In 1797 James Wyatt designed a hall bench for Castle Coole, County Fermanagh, a set then being made for the house by London cabinet maker William Kidd. Their distinctive features such as the splayed saber legs and corresponding arms gave the benches so widespread and long-lasting an appeal that the design was subsequently copied, not least by the Dublin firm of Williams & Gibton which produced the example seen here at some date between 1829-42, in other words three or four decades after the original. Above it hangs Sir Thomas Lawrence’s portrait of Lady Maria Conyngham commissioned, along with those of her mother and sister, in the mid-1820s by George IV who hung the three in his bedroom in St James’ Palace, London (Lady Conyngham, it will be remembered, was his last mistress). Following the king’s death the pictures were transferred to the Conyngham family residence Slane Castle, County Meath where they remained until sold at the start of the last century. This portrait is now in the collection of the Metropolitan Museum, New York while the Williams & Gibton bench belongs to the Museum of Art at the Rhode Island School of Design, Providence.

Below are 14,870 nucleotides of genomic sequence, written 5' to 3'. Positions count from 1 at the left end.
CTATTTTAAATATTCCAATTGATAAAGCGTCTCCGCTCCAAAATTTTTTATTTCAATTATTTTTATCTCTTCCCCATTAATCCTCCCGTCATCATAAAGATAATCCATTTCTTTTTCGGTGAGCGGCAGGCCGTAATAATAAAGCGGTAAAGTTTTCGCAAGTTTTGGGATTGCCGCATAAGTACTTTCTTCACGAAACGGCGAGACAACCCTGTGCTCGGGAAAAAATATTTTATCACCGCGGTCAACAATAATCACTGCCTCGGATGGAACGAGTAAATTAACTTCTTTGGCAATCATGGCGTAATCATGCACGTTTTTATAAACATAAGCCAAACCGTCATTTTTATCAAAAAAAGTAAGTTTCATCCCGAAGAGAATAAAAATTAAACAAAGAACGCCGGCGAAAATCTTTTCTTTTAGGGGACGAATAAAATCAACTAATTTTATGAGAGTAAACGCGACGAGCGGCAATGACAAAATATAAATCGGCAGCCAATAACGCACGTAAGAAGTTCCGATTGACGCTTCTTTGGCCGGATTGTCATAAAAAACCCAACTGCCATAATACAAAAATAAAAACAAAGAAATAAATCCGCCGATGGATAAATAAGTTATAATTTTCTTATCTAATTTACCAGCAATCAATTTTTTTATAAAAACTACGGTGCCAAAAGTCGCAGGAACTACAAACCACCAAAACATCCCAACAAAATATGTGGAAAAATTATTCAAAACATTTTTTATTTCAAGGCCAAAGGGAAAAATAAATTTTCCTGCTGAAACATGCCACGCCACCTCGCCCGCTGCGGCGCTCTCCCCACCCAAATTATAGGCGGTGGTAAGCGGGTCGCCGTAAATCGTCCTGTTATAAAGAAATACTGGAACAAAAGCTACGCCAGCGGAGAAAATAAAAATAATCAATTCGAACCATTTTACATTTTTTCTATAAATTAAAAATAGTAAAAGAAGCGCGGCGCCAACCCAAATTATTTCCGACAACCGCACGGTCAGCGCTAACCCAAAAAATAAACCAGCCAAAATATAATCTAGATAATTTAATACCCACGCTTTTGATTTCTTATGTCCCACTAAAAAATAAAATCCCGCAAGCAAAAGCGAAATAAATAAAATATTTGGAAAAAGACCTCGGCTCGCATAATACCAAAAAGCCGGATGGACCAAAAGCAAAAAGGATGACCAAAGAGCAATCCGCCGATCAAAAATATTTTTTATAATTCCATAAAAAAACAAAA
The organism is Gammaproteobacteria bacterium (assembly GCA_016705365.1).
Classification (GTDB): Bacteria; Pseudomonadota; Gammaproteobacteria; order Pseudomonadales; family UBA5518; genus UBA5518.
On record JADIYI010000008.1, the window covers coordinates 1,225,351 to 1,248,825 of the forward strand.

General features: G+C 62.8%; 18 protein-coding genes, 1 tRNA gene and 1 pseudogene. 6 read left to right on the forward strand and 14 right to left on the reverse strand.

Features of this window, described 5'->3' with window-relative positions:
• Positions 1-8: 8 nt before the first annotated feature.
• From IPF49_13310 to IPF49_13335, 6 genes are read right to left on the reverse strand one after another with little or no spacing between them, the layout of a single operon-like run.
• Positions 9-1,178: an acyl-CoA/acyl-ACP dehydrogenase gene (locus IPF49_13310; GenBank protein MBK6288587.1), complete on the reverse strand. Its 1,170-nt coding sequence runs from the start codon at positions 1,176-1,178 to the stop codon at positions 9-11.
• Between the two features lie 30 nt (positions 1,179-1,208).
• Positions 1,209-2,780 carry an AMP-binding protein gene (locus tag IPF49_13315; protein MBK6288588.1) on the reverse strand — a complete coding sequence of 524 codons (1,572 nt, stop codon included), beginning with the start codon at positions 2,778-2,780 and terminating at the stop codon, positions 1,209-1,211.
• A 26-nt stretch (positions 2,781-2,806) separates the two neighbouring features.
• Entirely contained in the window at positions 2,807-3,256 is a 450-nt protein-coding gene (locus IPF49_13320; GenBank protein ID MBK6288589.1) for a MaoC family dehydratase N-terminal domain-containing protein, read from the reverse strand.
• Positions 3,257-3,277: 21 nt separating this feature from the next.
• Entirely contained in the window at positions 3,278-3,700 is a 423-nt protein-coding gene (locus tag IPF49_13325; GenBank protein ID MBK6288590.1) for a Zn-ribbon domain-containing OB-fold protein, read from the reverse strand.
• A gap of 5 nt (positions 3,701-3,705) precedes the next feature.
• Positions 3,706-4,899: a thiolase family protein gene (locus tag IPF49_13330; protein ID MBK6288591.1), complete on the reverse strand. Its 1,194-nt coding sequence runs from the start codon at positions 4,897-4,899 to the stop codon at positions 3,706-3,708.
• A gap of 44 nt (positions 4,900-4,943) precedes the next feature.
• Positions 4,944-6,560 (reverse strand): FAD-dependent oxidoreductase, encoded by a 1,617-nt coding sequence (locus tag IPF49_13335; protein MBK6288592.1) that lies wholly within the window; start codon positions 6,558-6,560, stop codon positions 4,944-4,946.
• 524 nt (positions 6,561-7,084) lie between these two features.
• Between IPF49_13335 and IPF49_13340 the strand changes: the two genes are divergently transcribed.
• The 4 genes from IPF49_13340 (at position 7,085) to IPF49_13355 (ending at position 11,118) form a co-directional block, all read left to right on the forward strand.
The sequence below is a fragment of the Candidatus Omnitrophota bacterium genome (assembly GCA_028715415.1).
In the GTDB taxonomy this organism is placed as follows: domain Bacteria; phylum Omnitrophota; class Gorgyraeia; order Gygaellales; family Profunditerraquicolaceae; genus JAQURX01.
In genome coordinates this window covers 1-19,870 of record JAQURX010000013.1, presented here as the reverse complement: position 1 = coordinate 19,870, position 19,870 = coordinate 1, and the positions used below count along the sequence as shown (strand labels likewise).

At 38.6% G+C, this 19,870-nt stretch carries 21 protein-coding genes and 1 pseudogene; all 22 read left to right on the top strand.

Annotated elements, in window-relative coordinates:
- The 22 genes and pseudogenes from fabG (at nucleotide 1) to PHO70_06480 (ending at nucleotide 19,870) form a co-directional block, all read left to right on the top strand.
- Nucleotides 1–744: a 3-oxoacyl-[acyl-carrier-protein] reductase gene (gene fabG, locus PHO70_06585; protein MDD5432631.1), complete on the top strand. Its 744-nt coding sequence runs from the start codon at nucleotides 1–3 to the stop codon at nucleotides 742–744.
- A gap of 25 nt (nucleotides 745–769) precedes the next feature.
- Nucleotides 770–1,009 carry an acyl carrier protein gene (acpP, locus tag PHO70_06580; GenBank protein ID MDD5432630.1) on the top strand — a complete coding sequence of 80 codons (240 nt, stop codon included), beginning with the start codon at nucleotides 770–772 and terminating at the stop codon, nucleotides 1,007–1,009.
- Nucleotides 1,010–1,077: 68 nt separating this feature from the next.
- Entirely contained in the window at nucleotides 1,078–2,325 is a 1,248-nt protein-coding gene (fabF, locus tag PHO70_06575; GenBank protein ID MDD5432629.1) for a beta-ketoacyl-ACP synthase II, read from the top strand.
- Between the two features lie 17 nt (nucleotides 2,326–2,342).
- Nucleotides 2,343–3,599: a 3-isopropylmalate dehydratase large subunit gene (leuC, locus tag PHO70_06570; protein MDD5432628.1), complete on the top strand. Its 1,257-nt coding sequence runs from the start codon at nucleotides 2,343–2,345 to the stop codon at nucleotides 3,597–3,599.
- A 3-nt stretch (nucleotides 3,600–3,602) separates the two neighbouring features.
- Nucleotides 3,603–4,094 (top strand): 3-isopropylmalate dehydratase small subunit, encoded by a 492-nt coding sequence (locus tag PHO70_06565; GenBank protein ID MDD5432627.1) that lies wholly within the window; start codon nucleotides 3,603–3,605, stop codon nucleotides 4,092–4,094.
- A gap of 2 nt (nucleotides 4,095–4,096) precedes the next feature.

An Irish mahogany chair in the entrance hall of Rokeby, County Louth. The house was built for Richard Robinson, Archbishop of Armagh, initially to the designs of Thomas Cooley (1740-1784) and then, following the architect’s early death, the job was taken over by Francis Johnston (1760-1829). This handsome chair is one of a set believed to date from the end of the 18th century and attributed to Mack Williams and Gibton. However, since that business was only established around 1812, the chairs could be earlier, made perhaps when John Mack was still working by himself (until 1801). They all bear a peer’s coronet so certainly belong to some date after Archbishop Robinson was created first Baron Rokeby in 1777. Perhaps the commission for them came from his third-cousin Matthew Robinson-Morris who succeeded to the title in 1794?
More on Rokeby soon.